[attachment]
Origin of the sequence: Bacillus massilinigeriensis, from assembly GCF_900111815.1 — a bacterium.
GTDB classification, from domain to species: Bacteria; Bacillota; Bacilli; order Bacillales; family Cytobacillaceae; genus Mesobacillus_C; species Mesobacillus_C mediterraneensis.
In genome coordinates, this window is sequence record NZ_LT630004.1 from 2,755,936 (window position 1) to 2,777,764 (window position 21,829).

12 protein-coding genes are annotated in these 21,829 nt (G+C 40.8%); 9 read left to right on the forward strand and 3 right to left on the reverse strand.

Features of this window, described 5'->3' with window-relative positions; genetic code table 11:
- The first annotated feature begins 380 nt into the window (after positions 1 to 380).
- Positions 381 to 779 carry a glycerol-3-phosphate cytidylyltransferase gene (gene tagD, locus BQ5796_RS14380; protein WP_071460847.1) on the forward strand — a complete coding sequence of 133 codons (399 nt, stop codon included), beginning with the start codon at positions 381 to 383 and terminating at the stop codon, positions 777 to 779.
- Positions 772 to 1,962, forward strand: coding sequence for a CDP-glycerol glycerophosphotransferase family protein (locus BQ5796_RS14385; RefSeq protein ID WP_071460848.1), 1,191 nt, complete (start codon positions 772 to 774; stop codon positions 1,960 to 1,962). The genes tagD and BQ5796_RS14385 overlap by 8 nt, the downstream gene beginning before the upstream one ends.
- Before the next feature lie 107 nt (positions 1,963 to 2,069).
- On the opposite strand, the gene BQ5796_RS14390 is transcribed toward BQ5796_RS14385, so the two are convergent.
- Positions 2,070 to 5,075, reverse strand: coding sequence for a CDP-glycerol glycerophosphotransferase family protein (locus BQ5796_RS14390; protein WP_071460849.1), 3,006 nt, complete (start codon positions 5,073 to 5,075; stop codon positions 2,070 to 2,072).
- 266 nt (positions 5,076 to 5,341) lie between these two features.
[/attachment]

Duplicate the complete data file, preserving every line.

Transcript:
Origin of the sequence: Bacillus massilinigeriensis, from assembly GCF_900111815.1 — a bacterium.
GTDB classification, from domain to species: Bacteria; Bacillota; Bacilli; order Bacillales; family Cytobacillaceae; genus Mesobacillus_C; species Mesobacillus_C mediterraneensis.
In genome coordinates, this window is sequence record NZ_LT630004.1 from 2,755,936 (window position 1) to 2,777,764 (window position 21,829).

12 protein-coding genes are annotated in these 21,829 nt (G+C 40.8%); 9 read left to right on the forward strand and 3 right to left on the reverse strand.

Features of this window, described 5'->3' with window-relative positions; genetic code table 11:
- The first annotated feature begins 380 nt into the window (after positions 1 to 380).
- Positions 381 to 779 carry a glycerol-3-phosphate cytidylyltransferase gene (gene tagD, locus BQ5796_RS14380; protein WP_071460847.1) on the forward strand — a complete coding sequence of 133 codons (399 nt, stop codon included), beginning with the start codon at positions 381 to 383 and terminating at the stop codon, positions 777 to 779.
- Positions 772 to 1,962, forward strand: coding sequence for a CDP-glycerol glycerophosphotransferase family protein (locus BQ5796_RS14385; RefSeq protein ID WP_071460848.1), 1,191 nt, complete (start codon positions 772 to 774; stop codon positions 1,960 to 1,962). The genes tagD and BQ5796_RS14385 overlap by 8 nt, the downstream gene beginning before the upstream one ends.
- Before the next feature lie 107 nt (positions 1,963 to 2,069).
- On the opposite strand, the gene BQ5796_RS14390 is transcribed toward BQ5796_RS14385, so the two are convergent.
- Positions 2,070 to 5,075, reverse strand: coding sequence for a CDP-glycerol glycerophosphotransferase family protein (locus BQ5796_RS14390; protein WP_071460849.1), 3,006 nt, complete (start codon positions 5,073 to 5,075; stop codon positions 2,070 to 2,072).
- 266 nt (positions 5,076 to 5,341) lie between these two features.